While government officials have legitimate points when they argue that developing internet security through new products and tools come first, others argue that it should be the other way around. What do you all think? Should training be put on the so-called back-burner for now?
One might have to consider what Eric Chapman, deputy director of the Maryland Cybersecurity Center at the University of Maryland, has to say:
If you have one user who’s fundamentally unaware of what a spear-phishing email looks like, the entire enterprise is vulnerable
If US employees are incompetent at dealing with these rapidly emerging issues, government employees in the developing word certainly are not equipped to dealing with them. Will basic training even suffice to combat many of the issues? Hacking into the cyber space has become more sophisticatedly performed with every day. These are ill-intentioned uber-geniuses we are dealing with.
In this week’s lecture we discussed cyberspace and cyber security strategies. To begin I will differentiate the two terms. According to the ITU National Cybersecurity Strategy Guide written by Dr. Frederick Wamala in 2011, the term cyberspace is used to “describe systems and services connected either directly to or indirectly to the Internet, telecommunications and computer networks”. Cybersecurity on the other hand is a term used to describe a strategy of defense that is crucial to all governments for it ensures that cyberspace (internet) continues to work efficiently and maintain social order if it is attacked unexpectedly by and external threat. Secondly I will discuss an article that illustrates the true importance of cybersecurity.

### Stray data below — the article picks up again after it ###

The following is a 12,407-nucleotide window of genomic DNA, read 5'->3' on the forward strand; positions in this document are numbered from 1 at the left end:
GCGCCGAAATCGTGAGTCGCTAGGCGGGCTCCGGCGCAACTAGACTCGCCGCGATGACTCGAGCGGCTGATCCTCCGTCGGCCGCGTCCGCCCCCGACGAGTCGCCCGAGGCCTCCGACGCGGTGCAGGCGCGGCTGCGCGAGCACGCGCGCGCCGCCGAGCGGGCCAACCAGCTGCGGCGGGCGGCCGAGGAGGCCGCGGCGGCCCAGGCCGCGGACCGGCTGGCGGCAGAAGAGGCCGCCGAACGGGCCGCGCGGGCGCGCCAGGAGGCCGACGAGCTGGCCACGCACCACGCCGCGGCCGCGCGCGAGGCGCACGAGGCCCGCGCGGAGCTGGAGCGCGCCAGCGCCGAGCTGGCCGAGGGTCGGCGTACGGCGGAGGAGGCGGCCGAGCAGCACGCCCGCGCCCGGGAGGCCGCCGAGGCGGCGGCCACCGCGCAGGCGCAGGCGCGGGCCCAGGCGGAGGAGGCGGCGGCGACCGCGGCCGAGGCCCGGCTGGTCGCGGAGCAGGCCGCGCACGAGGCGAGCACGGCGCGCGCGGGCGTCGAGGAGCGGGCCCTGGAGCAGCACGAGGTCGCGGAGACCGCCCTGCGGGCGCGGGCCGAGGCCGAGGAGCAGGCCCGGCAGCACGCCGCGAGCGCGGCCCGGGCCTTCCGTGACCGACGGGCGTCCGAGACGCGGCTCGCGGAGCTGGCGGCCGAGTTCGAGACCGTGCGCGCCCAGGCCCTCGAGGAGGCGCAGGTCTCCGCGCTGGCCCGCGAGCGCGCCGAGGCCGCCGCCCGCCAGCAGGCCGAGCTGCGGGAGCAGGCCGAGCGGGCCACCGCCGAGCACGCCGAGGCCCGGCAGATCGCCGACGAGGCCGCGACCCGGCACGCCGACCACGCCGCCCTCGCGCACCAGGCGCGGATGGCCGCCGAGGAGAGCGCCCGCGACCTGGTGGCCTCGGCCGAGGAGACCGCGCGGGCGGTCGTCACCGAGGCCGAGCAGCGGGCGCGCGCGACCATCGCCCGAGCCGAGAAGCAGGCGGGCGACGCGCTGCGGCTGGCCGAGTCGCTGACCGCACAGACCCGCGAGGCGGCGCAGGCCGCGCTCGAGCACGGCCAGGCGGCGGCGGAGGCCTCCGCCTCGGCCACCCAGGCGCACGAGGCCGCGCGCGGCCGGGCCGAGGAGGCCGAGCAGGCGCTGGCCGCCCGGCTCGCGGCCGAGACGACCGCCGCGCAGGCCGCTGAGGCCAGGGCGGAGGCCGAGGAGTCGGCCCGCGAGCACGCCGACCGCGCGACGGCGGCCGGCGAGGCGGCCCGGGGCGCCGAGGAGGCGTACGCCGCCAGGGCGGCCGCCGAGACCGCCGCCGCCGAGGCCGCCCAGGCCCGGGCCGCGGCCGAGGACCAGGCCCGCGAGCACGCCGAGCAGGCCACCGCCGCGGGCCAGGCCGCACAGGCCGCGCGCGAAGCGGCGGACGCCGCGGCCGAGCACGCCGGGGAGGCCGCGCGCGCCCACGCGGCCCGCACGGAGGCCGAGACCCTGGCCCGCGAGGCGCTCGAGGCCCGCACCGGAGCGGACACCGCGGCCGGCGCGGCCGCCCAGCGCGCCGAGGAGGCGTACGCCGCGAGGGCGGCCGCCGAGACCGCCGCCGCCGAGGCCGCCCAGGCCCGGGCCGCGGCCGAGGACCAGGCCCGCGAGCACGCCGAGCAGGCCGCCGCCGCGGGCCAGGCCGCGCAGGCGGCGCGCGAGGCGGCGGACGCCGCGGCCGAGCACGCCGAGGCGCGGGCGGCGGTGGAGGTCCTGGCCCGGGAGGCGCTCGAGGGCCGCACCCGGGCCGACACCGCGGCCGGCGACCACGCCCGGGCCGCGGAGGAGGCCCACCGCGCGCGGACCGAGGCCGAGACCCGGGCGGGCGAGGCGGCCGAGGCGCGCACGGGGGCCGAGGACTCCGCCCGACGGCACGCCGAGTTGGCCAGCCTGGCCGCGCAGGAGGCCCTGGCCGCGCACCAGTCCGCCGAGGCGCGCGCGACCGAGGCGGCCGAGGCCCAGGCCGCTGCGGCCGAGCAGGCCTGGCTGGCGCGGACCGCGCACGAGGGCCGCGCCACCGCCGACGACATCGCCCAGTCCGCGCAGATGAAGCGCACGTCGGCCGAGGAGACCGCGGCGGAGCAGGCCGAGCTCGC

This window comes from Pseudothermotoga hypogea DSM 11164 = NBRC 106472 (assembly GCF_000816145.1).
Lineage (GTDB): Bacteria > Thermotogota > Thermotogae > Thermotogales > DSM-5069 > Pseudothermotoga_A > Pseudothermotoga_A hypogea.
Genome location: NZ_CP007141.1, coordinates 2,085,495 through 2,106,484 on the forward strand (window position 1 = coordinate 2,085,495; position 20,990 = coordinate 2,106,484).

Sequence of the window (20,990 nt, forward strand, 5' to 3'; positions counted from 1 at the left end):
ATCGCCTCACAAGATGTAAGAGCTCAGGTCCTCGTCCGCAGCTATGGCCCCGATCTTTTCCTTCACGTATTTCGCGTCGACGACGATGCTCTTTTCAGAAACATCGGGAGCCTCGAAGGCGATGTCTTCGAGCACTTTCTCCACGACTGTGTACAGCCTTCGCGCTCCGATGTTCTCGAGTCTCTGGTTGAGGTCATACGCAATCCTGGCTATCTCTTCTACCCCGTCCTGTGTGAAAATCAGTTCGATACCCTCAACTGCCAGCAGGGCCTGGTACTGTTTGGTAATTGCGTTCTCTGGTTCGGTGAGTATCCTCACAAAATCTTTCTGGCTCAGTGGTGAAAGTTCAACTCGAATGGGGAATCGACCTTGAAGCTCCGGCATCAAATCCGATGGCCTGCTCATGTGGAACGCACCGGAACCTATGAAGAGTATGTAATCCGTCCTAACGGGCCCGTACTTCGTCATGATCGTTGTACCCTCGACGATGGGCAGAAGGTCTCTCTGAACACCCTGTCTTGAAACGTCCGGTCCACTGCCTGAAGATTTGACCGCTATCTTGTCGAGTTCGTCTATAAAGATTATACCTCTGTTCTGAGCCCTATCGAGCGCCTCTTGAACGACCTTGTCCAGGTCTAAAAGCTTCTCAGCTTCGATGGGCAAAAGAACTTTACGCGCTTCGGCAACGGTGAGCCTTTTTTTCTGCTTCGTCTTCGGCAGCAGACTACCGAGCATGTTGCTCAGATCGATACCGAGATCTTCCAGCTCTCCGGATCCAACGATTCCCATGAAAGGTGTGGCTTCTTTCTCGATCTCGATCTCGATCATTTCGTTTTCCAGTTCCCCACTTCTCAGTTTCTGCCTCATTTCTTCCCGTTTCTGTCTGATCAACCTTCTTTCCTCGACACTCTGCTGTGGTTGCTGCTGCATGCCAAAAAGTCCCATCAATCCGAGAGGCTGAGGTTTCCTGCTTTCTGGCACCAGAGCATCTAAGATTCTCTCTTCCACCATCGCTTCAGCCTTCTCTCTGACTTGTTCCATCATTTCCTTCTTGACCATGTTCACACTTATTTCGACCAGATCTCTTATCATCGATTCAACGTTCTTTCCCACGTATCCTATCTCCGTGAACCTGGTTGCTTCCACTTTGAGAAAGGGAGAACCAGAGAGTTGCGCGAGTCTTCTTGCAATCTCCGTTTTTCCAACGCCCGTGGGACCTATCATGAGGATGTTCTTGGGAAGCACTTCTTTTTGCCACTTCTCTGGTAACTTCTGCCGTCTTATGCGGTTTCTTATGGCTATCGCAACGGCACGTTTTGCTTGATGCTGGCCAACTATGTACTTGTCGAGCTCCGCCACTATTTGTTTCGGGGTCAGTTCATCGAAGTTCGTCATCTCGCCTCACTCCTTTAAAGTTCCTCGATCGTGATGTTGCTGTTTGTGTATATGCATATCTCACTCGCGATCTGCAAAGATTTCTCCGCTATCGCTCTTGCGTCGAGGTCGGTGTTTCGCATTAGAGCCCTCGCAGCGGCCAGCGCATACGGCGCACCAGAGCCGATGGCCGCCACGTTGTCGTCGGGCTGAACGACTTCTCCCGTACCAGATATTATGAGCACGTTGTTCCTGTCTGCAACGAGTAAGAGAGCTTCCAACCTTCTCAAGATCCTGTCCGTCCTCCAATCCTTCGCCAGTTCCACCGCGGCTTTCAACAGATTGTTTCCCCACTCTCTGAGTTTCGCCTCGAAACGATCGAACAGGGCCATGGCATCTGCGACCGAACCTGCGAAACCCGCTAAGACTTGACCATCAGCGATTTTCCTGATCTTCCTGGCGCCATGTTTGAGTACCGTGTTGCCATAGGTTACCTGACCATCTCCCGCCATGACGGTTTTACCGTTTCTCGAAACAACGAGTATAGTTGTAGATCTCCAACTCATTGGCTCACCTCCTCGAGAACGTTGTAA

In an article 2012: Year of War Against Cyber Crime written by Arthur Coviello published in early 2012 in The Economic Times he discusses the negative side effects of a technological emerging world and how shared private information has the possibility of becoming public. In 2011 there were various attacks on large corporate companies such as Sony, Epsilon and Google in which their software information was hacked and stolen. Thus in 2012, these companies have decided to “focus on key areas of improvement and innovation”. According to the author he believes that both private and public sectors should collaborate and establish a common framework to share information. According to the article “today’s attackers are better at sharing real- time intelligence than their targets”. As ITU suggested in their guide for national strategies and similarly in the article, education and training of our cyber workforce will become the priority. It is not only important to create a government programme dedicated to cyber security but also support cyber security programmes “that graduate more individuals in computer sciences and risk assessment.” ITU suggested this national strategy plan in 2011 and this article claims that the US federal government is enforcing and renewing its cyber security workforce plans and is anticipating to spend nearly 13.5 billion on cyber security initiatives by 2015. Organizations as well will begin to change the way they incorporate security into their systems. While our society has made huge innovations in the field of technology it is vital to our well being of individuals and nations that our cyber information is protected and safe.